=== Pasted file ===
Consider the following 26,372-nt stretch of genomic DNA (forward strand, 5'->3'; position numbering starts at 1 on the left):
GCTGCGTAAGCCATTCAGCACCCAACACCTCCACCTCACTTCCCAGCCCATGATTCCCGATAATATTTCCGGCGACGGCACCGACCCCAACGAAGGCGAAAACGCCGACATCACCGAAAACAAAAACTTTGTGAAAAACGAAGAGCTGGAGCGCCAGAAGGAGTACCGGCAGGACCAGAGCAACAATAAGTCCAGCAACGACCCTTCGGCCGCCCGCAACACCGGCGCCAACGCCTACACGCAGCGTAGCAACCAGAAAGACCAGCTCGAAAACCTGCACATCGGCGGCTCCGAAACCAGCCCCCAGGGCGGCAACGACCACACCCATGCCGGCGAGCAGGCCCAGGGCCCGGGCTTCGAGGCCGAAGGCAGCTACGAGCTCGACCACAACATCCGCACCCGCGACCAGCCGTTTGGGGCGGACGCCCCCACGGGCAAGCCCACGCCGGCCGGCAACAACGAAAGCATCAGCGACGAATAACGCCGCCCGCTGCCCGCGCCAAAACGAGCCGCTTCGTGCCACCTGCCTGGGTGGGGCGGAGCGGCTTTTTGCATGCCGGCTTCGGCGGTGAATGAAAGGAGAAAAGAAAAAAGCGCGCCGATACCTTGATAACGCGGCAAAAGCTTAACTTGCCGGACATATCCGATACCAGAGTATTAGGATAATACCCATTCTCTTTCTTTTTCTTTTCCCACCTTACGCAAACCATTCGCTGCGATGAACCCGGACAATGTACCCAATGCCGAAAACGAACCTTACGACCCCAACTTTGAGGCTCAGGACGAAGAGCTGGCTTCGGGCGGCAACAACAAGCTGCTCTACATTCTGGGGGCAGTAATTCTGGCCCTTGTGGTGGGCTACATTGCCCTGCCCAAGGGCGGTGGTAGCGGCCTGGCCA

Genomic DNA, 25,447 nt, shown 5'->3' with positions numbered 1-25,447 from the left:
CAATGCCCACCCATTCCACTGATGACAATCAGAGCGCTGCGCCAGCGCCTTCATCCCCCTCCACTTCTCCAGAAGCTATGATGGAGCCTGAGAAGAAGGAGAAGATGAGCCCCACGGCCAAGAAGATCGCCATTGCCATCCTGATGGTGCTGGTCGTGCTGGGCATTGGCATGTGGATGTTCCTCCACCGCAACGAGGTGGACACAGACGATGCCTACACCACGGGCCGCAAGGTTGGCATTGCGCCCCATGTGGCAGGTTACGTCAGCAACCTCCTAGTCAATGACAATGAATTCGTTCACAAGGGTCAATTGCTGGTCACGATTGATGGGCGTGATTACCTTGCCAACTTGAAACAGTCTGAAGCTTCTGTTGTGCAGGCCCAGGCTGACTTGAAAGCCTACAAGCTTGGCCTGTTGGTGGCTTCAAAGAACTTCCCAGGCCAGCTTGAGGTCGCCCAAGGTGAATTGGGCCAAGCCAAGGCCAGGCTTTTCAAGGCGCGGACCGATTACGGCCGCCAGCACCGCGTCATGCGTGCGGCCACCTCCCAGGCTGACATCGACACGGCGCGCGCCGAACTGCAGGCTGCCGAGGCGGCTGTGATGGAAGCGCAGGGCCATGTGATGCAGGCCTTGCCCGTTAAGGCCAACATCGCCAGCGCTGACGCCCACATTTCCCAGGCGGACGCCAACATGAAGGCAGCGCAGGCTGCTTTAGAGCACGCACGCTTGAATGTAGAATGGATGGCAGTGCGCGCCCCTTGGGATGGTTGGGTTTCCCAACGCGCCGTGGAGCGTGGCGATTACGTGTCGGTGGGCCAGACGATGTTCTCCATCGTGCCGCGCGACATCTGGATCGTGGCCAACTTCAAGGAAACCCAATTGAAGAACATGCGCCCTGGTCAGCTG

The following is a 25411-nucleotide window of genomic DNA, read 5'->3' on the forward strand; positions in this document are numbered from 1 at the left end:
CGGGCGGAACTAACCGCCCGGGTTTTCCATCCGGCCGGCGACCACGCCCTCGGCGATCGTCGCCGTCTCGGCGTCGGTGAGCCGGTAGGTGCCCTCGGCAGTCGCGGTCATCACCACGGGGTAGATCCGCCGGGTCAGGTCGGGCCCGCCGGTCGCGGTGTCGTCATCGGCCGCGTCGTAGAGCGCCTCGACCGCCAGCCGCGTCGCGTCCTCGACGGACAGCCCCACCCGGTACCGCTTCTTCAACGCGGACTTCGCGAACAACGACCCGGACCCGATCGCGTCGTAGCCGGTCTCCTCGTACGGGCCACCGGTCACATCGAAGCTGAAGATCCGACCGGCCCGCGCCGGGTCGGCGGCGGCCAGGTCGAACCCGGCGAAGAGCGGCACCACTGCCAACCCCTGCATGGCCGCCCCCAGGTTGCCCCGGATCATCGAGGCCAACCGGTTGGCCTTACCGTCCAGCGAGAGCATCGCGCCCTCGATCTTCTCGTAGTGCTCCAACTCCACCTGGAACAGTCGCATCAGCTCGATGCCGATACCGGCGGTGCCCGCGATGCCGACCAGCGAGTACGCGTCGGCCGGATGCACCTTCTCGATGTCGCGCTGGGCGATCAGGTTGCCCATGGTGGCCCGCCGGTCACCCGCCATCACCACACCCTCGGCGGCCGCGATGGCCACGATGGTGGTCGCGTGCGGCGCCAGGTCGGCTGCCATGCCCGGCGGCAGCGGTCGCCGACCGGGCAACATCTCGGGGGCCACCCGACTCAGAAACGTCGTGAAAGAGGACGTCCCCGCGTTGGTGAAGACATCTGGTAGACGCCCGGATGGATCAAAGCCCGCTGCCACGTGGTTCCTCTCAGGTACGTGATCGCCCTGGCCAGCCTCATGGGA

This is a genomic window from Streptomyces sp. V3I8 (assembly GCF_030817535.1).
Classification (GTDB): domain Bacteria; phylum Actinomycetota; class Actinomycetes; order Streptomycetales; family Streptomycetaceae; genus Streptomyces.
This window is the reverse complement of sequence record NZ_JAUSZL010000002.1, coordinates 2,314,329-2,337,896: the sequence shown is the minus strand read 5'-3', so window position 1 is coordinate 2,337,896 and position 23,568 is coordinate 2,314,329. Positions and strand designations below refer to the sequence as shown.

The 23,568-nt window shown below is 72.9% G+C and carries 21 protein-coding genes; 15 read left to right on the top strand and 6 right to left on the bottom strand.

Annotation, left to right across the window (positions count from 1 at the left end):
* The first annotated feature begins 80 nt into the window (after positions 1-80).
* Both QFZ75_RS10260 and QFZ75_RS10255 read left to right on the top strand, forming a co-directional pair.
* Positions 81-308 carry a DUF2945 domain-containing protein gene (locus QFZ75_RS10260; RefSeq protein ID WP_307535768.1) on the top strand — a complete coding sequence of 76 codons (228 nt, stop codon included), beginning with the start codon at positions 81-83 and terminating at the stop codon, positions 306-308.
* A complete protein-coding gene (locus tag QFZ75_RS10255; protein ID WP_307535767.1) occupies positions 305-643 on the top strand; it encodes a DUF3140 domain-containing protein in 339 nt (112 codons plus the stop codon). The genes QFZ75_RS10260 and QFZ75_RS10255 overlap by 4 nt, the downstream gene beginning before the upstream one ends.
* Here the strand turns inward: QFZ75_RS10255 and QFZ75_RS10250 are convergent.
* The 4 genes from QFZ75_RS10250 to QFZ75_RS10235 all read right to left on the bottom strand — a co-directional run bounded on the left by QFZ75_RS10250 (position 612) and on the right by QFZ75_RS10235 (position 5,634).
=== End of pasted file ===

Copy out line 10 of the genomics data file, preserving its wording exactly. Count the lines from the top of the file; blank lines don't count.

The 23,568-nt window shown below is 72.9% G+C and carries 21 protein-coding genes; 15 read left to right on the top strand and 6 right to left on the bottom strand.